Three years after releasing their first album Night Visions, Imagine Dragons has returned with another full-length venture called Smoke + Mirrors, released this past February.

This second album echoes their first attempt at original sound, contagious energy, and lyrics of preservation in the face of trial. The band has clearly grown in its sound and organization since their first album.

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The first track, “Shots,” introduces airy guitar riffs and doubled-up vocals for the first few lyrics on the percussion-heavy and synthesizer-light track. Front man Dan Reynolds immediately hits listeners with layered vocals, and the song progresses into a content-heavy track that only Imagine Dragons can perfect. “Shots” recounts the regret of someone looking back over the hurt he has caused to loved ones during the course of his life. From here, the album only goes upward.

The next track, “Gold,” highlights the percussion and synthetic sound that seems to be a huge staple in this album. Whistles even work their way into this track, along with a symphony of clap-percussion and booming bass.

The title track, “Smoke + Mirrors,” follows next, and definitely highlights the extent of sound experimentation that Imagine Dragons played with. “I’m So Sorry” punches its way out next, with crunching guitar riffs, exploding drum beats, and lyrics that make any nonconformist pump their fist in the air. This upbeat tune leads into “I Bet My Life,” the first track released as a teaser single a few months before the whole album release. The song is a solid show of punk-pop, and then leads into one of the quirkier songs, “Polaroid,” that show off the band’s enduring character.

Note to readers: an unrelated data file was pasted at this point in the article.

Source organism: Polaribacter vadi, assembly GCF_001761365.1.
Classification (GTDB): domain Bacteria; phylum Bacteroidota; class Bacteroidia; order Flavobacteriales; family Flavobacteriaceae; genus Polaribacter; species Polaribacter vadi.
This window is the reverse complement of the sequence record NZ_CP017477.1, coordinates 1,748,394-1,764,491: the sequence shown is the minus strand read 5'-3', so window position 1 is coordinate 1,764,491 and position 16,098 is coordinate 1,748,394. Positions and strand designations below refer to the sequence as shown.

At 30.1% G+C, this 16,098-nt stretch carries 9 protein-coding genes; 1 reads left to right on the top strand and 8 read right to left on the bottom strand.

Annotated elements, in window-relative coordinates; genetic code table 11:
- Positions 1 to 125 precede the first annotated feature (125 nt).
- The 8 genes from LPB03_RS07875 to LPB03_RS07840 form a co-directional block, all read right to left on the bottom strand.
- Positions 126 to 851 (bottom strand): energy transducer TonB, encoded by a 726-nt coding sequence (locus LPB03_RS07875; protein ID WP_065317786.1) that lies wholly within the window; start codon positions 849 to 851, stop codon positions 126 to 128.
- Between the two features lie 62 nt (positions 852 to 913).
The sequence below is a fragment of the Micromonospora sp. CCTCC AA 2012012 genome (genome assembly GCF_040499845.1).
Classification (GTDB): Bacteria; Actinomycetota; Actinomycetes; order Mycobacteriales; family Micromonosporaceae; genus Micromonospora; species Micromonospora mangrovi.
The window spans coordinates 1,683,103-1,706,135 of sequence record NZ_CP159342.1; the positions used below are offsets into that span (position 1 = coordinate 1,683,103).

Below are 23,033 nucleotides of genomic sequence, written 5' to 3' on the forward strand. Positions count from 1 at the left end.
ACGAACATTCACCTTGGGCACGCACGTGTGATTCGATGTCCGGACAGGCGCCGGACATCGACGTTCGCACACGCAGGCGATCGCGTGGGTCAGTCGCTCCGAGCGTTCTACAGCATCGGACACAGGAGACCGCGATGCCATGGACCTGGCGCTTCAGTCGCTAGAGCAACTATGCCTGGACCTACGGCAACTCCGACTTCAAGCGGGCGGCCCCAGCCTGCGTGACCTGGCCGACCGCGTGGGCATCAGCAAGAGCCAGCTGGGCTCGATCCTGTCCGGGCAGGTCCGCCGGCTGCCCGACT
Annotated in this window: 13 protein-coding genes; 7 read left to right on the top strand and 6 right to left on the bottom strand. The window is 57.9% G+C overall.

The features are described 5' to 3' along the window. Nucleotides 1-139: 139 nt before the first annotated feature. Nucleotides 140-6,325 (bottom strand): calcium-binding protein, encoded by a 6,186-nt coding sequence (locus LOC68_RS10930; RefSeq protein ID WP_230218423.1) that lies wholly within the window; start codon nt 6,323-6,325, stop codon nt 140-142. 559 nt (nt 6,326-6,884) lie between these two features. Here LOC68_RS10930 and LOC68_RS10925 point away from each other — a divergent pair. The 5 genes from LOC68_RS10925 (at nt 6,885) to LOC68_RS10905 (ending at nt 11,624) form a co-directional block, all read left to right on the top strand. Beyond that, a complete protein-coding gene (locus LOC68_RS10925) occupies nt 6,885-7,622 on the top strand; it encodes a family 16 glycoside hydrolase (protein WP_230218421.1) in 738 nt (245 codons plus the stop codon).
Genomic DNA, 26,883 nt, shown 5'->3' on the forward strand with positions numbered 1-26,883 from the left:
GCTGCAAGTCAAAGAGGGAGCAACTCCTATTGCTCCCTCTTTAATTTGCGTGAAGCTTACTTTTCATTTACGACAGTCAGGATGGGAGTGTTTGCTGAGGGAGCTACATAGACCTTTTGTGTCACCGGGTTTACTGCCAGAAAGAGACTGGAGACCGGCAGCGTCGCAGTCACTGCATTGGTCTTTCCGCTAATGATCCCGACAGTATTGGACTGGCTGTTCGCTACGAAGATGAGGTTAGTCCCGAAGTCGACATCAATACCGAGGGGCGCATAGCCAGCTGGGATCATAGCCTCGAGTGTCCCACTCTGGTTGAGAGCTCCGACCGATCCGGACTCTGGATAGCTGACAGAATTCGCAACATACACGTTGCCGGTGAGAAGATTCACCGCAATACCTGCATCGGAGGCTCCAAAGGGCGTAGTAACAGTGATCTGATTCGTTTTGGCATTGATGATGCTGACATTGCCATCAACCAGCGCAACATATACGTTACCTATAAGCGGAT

Tracks like “Friction” and “Dream” deliver heavier messages of disillusionment and shedding conflict, while “It Comes Back To You,” “Summer,” and “Hopeless Opus” deal with passing on the positive in life, falling out of love with affluence, and coming to terms with life’s unpredictability.

“Trouble” is admittedly the album’s weakest track and seems to drag forever amidst riffs that travel too fast and drums that hardly seem able to keep up.

While hip-hop was a huge inspiration for Night Visions, the band professed that they leaned more heavily toward the rock side of music for Smoke + Mirrors. The basis for the sound has taken a slight turn in direction this time around; but the self-written and inventive lyrics stay true to Imagine Dragons’ spirit, and diehard fans will not be disappointed.